The third point is to free talking about how we have children from any lingering taboos. Having a family is a complex process that can be done in the quickest, most traditional way possible - a man and a woman stop using contraception, and a few weeks later she is pregnant, everything goes well, the baby is born, everyone is happy. But it can also go differently. There aren’t always two parents. When there are two parents, they sometimes have the same gender. Pregnancy is not always successful the first time around. There are health problems sometimes, and age might be a factor that does not work in your favour. There could be false starts, miscarriages. Medically assisted reproduction methods might be explored. Changing the culture of parenthood means no longer denying the complexity of trying to have children, and “normalising” what happens to hundreds of thousands of people, but is often considered inappropriate to talk about, conversations to have only in private.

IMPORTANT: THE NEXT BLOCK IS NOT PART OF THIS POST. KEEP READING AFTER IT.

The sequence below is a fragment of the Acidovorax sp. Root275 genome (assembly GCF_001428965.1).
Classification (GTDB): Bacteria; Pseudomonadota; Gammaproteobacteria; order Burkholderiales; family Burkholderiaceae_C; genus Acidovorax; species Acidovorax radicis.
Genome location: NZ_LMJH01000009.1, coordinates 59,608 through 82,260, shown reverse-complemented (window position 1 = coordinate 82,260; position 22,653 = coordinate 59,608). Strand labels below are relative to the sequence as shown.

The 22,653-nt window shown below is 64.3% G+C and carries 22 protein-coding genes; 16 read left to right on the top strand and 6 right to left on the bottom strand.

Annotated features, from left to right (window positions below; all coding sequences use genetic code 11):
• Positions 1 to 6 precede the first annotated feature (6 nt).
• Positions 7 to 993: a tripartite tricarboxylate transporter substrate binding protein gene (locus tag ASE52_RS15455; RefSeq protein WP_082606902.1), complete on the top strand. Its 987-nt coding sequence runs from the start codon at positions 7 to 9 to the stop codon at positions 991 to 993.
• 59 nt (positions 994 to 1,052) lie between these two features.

Changing the culture is a lengthy and arduous task, which is done by constantly intersecting a new narrative of the contemporary family, of the challenges and critical issues of birth rate, with advocacy for better legal frameworks and rights.


Changing the law

  • Equal paternity and maternity leave

  • Part-time work as a right and not a concession

  • Remove sexist language (and concepts!) from laws and constitutional charters

  • Include being able to have children when desired as part of reproductive and sexual rights

There are as many ways to improve the situation of would-be parents through the law as there are legislative levels